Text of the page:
Forbidden to write or direct any film for twenty years, forbidden to give interviews for twenty years, forbidden to travel abroad for twenty years, sentenced to six years in prison: these were the punishments that an Iranian court meted out to Jafar Panahi in December 2010 on the grounds that he had been plotting to commit cinematic “propaganda” [see “The Year in Movies,” January 24, 2011]. Since then, not much news of Panahi has seeped out of Tehran. I know that an appeals court upheld the full sentence in October 2011; and I know that sometime in March 2011, as Panahi awaited this ruling, he managed while under house arrest to make This Is Not a Film, an “effort” (as the closing titles categorize it) achieved in his apartment with a digital video camera, a cellphone camera and the help of the documentary filmmaker Mojtaba Mirtahmasb.
Some people, marooned, toss bottled messages into the waves. Panahi loaded This Is Not a Film onto a USB drive, which he contrived to have mailed to Paris by concealing it in a cake. The picture arrived in time to have its premiere at Cannes in May, after which it was shown at several other festivals, including New York and Toronto. Mirtahmasb was expected to attend the Toronto screening, but at the last moment he was denied permission to travel and soon after was arrested and banned from filmmaking, on charges that he had conspired to spy for the BBC.
The creators of This Is Not a Film remain out of circulation, but their work continues to make its way through the world. Curious moviegoers who (like Mirtahmasb) had to miss the festivals, and who don’t often find smuggled masterpieces in their baked goods, may want to know that This Is Not a Film is now going into theatrical release in the United States, beginning with a run in New York City at Film Forum (through March 13).
I label the work a masterpiece because I found the experience intricately engaging, intriguing, moving and sometimes droll, and because I don’t know what else to call it. “Documentary” won’t do. Although it’s an authentic record of Panahi in distress (he is almost the sole figure on screen) as well as a survey of his light-filled, comfortably furnished apartment (which he might enjoy, were he not confined to it), This Is Not a Film has the shape, rhythms and irresistible emotional current of a cunningly planned narrative.
The action unfolds from early morning through night on what appears to be a single day, which just happens to be the eve of the Persian New Year. It’s the day when people celebrate the coming of spring with fireworks and bonfires. By an unstated coincidence, it’s also the day of the events in Panahi’s first film as a director, The White Balloon. On one side of This Is Not a Film is the memory of a great beginning, which now goes unmentioned, as if it’s been lopped off from Panahi’s life; on the other side, the physical and spiritual renewal that is promised by the New Year festival, and that Panahi will be denied. The action of This Is Not a Film, though seemingly impromptu, takes place between these two symbolic absences, and upon inspection it includes very little that’s haphazard. You see a carefully timed series of telephone calls, two sequences of explicit playacting, a well-prepared lecture-demonstration on the art of directing and a couple of suspiciously opportune interruptions, by people who might be real passers-by but are more likely minor characters.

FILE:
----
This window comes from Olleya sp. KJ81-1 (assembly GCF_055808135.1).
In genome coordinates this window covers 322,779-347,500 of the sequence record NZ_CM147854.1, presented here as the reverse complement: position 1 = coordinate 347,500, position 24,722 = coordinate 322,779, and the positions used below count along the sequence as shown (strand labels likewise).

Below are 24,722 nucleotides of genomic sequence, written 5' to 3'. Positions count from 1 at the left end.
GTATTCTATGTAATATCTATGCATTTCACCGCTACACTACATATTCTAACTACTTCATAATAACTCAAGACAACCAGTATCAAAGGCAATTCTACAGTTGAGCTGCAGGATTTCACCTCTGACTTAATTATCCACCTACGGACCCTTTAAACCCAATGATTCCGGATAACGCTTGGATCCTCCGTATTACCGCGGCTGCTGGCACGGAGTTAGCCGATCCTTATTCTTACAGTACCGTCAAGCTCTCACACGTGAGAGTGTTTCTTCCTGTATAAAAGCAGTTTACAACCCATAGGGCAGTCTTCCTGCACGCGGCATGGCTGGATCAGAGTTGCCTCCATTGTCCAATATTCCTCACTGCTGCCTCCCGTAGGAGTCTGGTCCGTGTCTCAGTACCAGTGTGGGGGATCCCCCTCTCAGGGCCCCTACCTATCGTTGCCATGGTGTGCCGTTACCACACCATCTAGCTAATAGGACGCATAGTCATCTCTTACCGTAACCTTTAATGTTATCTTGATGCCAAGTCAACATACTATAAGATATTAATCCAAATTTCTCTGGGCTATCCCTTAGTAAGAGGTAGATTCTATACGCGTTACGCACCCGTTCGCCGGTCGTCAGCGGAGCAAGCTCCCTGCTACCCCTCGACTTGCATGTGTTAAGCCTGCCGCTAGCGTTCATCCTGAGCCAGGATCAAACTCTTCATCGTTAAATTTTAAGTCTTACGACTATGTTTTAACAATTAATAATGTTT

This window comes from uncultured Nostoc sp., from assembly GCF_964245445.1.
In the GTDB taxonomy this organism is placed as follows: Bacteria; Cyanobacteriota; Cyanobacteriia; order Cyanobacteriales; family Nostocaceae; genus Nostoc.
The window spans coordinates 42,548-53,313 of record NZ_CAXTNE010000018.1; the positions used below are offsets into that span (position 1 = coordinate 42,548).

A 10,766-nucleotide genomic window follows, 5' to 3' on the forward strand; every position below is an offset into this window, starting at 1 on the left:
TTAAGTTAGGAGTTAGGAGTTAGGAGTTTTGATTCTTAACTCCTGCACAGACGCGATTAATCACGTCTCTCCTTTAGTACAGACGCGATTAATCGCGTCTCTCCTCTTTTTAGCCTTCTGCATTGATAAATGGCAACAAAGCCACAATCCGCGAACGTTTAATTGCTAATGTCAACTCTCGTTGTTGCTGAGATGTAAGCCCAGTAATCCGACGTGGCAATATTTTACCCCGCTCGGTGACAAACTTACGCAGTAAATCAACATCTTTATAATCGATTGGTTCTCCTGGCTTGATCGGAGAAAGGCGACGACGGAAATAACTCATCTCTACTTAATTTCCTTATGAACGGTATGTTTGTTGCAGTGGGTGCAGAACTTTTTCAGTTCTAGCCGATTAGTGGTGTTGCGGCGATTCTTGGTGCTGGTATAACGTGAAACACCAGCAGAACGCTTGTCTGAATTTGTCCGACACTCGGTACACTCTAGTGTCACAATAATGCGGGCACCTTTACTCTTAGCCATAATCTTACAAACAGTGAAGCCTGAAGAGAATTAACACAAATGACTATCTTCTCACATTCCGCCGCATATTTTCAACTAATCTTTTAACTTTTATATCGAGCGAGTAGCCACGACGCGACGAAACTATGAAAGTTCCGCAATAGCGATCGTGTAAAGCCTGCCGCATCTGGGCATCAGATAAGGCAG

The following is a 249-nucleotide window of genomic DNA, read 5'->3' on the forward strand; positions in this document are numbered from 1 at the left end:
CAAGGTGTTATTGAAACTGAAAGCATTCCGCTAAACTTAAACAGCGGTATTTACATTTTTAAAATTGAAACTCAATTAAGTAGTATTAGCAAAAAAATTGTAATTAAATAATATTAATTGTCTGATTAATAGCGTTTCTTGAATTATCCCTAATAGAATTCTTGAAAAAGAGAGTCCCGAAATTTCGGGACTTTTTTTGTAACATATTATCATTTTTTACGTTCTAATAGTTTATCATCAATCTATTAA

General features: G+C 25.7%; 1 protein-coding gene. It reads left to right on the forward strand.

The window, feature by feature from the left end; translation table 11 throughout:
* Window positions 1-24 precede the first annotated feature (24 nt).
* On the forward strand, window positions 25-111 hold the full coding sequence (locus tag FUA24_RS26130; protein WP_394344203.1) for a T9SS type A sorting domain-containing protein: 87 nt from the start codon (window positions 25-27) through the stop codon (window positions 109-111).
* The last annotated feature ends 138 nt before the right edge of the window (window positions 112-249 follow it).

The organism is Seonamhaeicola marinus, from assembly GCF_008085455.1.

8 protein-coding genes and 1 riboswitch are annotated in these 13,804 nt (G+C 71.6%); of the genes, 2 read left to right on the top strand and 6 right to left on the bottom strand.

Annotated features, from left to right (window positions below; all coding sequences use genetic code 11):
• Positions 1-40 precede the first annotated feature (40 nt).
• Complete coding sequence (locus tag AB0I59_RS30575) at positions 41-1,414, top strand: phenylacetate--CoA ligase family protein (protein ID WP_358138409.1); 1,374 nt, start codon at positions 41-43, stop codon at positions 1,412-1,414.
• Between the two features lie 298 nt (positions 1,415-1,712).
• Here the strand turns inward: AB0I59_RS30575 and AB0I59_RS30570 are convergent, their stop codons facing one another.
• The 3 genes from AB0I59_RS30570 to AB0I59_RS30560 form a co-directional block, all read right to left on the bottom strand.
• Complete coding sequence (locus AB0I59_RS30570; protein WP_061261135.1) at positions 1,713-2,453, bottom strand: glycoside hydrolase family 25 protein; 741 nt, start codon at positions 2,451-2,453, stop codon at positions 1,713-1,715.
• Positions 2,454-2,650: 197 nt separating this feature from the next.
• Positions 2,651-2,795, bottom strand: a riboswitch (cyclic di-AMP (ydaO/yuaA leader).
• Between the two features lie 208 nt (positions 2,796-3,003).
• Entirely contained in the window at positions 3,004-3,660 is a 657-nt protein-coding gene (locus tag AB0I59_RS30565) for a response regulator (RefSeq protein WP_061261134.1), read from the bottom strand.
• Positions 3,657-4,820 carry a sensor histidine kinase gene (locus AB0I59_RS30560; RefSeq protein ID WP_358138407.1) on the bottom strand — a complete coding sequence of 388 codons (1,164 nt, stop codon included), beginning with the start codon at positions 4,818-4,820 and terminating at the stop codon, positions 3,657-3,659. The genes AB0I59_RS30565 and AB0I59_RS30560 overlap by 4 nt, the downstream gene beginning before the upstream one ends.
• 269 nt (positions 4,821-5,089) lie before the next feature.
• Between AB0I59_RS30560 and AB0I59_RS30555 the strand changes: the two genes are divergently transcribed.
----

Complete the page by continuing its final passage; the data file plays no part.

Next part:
I think of an early incident in which Panahi, wanting to wrap up a conversation, signals not once but three times for Mirtahmasb to cut, and Mirtahmasb to the amusement of them both keeps shooting—pointing out (perhaps for the benefit of any government official who should see this footage) that he is not following orders because Panahi is not directing. It’s tempting, at this and many other moments, to abandon the category of documentary altogether and call This Is Not a Film a fiction: the title a transparent ruse, the structure a contrivance and the action (on more than one level) a deception.